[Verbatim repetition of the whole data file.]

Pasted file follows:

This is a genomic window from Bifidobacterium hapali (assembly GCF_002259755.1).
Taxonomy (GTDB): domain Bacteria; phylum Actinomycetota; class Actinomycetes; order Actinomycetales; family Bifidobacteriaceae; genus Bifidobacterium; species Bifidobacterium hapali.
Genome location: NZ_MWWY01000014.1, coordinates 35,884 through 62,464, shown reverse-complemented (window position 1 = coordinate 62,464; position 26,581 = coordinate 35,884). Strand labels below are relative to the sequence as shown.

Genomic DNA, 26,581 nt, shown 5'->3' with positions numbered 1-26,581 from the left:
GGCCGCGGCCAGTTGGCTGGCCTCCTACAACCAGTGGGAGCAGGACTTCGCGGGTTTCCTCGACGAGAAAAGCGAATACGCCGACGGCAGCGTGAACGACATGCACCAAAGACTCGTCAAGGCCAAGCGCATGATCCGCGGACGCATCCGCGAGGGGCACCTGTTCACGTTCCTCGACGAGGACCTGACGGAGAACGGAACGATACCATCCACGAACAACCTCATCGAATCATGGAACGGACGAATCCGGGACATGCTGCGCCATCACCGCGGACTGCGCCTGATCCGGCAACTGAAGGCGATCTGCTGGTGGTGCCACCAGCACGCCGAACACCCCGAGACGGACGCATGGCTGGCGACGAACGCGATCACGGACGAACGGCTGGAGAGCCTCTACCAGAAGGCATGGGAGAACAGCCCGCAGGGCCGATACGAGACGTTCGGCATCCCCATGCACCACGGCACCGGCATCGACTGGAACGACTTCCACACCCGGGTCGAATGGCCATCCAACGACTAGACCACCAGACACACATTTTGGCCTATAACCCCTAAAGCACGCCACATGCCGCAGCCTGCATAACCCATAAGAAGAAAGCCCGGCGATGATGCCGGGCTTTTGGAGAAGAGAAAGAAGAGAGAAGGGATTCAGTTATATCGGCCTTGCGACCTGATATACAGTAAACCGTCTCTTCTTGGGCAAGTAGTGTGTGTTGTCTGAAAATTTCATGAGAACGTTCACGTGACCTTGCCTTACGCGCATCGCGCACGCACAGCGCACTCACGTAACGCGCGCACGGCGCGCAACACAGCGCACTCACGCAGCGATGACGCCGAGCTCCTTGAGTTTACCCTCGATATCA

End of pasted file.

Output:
This is a genomic window from Bifidobacterium hapali (assembly GCF_002259755.1).
Taxonomy (GTDB): domain Bacteria; phylum Actinomycetota; class Actinomycetes; order Actinomycetales; family Bifidobacteriaceae; genus Bifidobacterium; species Bifidobacterium hapali.
Genome location: NZ_MWWY01000014.1, coordinates 35,884 through 62,464, shown reverse-complemented (window position 1 = coordinate 62,464; position 26,581 = coordinate 35,884). Strand labels below are relative to the sequence as shown.

Genomic DNA, 26,581 nt, shown 5'->3' with positions numbered 1-26,581 from the left:
GGCCGCGGCCAGTTGGCTGGCCTCCTACAACCAGTGGGAGCAGGACTTCGCGGGTTTCCTCGACGAGAAAAGCGAATACGCCGACGGCAGCGTGAACGACATGCACCAAAGACTCGTCAAGGCCAAGCGCATGATCCGCGGACGCATCCGCGAGGGGCACCTGTTCACGTTCCTCGACGAGGACCTGACGGAGAACGGAACGATACCATCCACGAACAACCTCATCGAATCATGGAACGGACGAATCCGGGACATGCTGCGCCATCACCGCGGACTGCGCCTGATCCGGCAACTGAAGGCGATCTGCTGGTGGTGCCACCAGCACGCCGAACACCCCGAGACGGACGCATGGCTGGCGACGAACGCGATCACGGACGAACGGCTGGAGAGCCTCTACCAGAAGGCATGGGAGAACAGCCCGCAGGGCCGATACGAGACGTTCGGCATCCCCATGCACCACGGCACCGGCATCGACTGGAACGACTTCCACACCCGGGTCGAATGGCCATCCAACGACTAGACCACCAGACACACATTTTGGCCTATAACCCCTAAAGCACGCCACATGCCGCAGCCTGCATAACCCATAAGAAGAAAGCCCGGCGATGATGCCGGGCTTTTGGAGAAGAGAAAGAAGAGAGAAGGGATTCAGTTATATCGGCCTTGCGACCTGATATACAGTAAACCGTCTCTTCTTGGGCAAGTAGTGTGTGTTGTCTGAAAATTTCATGAGAACGTTCACGTGACCTTGCCTTACGCGCATCGCGCACGCACAGCGCACTCACGTAACGCGCGCACGGCGCGCAACACAGCGCACTCACGCAGCGATGACGCCGAGCTCCTTGAGTTTACCCTCGATATCA